Written by: Leni Sosa; Permanence of Wings
“Are you alright.”, she says. It can’t be taken as a question. After all, she knows that I know she really would rather be lied to. “Can I call someone?”
I’m silent. She’s desperate to keep talking, but my mind is fuzzy and I just want her to stop.
The older I get, the easier it is to understand what Silence is revealing. I’ve always been able to decipher the subtle nuances of a face and the resonance of a voice, but the Silence is a form of communication that is mastered in the later years when we crease and crackle. We become better at understanding It outside our shells. And sometimes we fall into Silence so it can convey what no words could.
I look beyond her, through the white walls upon walls of the ward into the horizon. In these rooms, there are human testaments to life and death. She avoids silence like most young people do. As she moves her mouth, I find myself pulling further away. She’s living proof that a high IQ and wisdom are two very different things.
She thinks I’m broken over the possibility of a short life, but I’m worried about how my situation will sit with my kids, mother, husband. There’s much to do. The severity of the situation lies in how they’ll cope.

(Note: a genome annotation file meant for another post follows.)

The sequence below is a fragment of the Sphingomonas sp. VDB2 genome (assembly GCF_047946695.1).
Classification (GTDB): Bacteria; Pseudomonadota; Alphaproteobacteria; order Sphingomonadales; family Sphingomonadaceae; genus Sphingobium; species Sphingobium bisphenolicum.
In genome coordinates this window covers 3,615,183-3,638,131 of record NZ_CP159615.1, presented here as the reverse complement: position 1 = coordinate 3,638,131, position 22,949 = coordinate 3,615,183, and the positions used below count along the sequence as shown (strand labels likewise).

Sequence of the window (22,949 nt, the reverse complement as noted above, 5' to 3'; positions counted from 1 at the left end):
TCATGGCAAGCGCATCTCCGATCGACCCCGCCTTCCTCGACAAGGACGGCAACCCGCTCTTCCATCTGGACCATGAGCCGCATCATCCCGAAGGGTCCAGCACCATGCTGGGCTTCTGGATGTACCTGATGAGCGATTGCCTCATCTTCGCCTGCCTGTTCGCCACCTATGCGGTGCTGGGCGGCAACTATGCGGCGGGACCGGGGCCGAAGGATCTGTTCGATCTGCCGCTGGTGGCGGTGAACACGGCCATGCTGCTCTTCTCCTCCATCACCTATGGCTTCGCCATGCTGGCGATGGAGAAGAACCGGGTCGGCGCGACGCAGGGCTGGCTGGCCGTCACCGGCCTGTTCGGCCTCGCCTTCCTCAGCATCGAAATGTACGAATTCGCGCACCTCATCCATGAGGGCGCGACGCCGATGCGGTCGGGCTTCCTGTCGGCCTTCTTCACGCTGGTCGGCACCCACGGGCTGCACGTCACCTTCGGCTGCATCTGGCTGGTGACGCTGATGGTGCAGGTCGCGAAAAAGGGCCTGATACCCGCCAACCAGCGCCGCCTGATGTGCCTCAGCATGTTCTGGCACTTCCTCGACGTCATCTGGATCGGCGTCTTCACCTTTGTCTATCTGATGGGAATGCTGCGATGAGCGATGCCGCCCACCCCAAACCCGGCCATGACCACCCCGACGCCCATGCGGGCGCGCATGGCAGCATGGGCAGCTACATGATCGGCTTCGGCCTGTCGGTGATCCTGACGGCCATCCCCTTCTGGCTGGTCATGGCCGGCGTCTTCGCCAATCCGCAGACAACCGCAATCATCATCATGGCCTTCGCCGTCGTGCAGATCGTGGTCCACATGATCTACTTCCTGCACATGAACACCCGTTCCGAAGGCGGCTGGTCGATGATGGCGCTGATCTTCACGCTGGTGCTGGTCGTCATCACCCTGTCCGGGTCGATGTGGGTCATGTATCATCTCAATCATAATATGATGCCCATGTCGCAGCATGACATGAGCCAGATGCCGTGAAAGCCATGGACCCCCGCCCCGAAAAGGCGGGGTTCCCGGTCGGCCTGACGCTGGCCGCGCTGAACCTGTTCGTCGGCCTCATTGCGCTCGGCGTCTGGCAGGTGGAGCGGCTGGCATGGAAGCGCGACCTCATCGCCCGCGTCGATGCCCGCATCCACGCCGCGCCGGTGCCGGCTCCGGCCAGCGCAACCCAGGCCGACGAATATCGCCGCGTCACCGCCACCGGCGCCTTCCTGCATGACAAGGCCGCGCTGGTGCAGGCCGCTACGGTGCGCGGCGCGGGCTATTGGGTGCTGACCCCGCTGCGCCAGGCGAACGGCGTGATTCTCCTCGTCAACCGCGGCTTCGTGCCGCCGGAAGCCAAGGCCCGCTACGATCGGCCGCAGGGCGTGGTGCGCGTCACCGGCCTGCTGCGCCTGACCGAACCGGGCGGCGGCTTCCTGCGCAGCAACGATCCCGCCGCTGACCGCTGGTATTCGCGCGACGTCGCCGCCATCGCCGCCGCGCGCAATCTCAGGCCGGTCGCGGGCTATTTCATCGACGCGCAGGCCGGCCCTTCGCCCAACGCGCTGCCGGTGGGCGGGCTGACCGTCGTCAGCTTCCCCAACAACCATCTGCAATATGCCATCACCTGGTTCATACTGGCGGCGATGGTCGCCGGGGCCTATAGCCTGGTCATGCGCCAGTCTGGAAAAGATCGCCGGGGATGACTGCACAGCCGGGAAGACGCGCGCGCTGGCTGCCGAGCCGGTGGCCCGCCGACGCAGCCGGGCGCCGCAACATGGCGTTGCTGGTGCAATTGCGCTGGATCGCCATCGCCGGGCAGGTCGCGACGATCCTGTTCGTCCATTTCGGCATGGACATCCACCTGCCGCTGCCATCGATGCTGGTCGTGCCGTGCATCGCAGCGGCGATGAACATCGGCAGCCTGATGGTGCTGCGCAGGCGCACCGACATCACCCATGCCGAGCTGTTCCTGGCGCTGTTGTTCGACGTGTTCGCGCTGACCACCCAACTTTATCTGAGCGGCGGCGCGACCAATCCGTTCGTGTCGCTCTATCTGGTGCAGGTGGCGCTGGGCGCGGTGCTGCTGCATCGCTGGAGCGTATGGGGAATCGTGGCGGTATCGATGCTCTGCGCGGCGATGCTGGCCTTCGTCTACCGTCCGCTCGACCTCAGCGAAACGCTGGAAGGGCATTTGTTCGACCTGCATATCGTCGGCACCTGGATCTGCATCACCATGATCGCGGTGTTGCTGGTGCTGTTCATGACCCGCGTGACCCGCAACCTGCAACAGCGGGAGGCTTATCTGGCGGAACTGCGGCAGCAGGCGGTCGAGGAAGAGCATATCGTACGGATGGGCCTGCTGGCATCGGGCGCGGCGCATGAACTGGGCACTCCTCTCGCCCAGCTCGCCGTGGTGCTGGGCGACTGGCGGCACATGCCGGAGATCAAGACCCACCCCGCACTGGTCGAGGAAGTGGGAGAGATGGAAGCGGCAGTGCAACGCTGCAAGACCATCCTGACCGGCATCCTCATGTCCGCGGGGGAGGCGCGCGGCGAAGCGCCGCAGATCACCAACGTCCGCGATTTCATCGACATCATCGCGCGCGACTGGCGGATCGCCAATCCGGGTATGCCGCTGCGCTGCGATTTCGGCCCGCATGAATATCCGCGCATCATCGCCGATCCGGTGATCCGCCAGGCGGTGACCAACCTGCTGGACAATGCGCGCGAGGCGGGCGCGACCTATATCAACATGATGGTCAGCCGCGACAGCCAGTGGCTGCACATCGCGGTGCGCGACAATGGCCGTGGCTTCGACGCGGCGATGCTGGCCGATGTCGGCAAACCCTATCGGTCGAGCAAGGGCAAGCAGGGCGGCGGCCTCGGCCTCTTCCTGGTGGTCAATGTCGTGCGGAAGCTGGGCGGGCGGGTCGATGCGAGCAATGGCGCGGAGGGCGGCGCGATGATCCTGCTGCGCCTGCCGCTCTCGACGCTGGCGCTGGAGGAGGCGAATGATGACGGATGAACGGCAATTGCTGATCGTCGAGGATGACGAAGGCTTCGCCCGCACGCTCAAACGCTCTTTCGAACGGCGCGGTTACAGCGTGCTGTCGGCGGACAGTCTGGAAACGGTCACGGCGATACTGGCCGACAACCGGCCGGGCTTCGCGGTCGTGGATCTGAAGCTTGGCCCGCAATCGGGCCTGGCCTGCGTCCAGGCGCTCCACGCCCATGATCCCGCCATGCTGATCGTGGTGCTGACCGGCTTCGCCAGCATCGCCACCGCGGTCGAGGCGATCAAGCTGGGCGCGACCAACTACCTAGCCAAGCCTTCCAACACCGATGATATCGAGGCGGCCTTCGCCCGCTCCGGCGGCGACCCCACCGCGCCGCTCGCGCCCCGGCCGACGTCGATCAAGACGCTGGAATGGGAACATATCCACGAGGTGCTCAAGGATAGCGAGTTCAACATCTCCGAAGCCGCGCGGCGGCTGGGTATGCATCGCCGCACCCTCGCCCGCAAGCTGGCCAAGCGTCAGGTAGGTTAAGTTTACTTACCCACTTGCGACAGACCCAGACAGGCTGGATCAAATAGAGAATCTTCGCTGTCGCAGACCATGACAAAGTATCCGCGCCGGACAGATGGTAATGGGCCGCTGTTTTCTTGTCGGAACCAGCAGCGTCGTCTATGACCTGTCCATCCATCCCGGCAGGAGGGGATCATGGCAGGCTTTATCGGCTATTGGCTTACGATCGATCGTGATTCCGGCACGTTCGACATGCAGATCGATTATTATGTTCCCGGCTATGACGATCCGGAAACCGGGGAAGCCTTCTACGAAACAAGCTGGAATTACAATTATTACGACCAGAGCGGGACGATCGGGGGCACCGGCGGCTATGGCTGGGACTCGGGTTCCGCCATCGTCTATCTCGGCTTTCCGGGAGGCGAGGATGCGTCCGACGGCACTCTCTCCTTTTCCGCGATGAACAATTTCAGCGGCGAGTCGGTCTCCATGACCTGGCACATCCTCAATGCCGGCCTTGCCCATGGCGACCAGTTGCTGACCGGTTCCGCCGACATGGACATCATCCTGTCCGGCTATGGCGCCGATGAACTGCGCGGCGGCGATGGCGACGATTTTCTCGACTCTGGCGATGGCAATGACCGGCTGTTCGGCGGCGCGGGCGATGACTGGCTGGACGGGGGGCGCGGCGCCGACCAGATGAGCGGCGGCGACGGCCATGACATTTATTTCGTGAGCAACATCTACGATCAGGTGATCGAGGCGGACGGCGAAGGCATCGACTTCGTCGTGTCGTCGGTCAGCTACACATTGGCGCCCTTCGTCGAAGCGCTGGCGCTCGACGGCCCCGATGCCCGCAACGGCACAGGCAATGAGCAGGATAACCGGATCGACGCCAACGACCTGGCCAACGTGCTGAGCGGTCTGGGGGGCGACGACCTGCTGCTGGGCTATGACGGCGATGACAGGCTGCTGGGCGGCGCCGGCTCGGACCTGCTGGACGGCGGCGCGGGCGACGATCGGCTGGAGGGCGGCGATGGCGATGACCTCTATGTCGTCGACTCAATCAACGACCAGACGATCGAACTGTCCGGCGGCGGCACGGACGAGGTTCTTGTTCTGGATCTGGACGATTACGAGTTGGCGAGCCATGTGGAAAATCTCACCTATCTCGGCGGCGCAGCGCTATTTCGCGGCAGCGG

There are two ways to get through this, and both are dignified. Some people want to put their war paint on and head into battle, others want to leave on their own terms. Perhaps because they lived the same way; perhaps because they never could before.
When my mind is catapulted back to my body and I manage to break free of the many possible versions of the future, I can’t stop looking at her hair. Such a vibrant, pretty face framed by luscious, long red hair cascading down her white coat. I’ve never been a red head before.
I am calmer than I thought I’d ever be if I were in this situation, but I’m still in some shock. As I walk out without a word, I hear her say something about expecting a call.
I get in my car and drive, and I find myself at the shop I had come with my sister only three years earlier. In the end, she chose not to fight. I miss her every day.
“Can I help you?”, the woman says.
“Yes, I want a wig. I have cancer and I want a wig so I am ready for when my hair starts falling out.”, I blurt out.
She smiles. “There are several blonde wigs that may be similar to your natural hair. It may not be as noticeable to others if that’s important to you.”
“No, I want a red wig.” There will be days I’ll let the world stare at my defiant, exposed bald head, but there’ll be days I’ll want to escape the sympathetic looks on the faces of strangers. Life should be a fine balance, and refueling will be important for what’s to come. Besides, I feel a need to try something new.
“Of course. This way, please.”, she says. And as I follow I am well aware that I’ll be picking up the sword.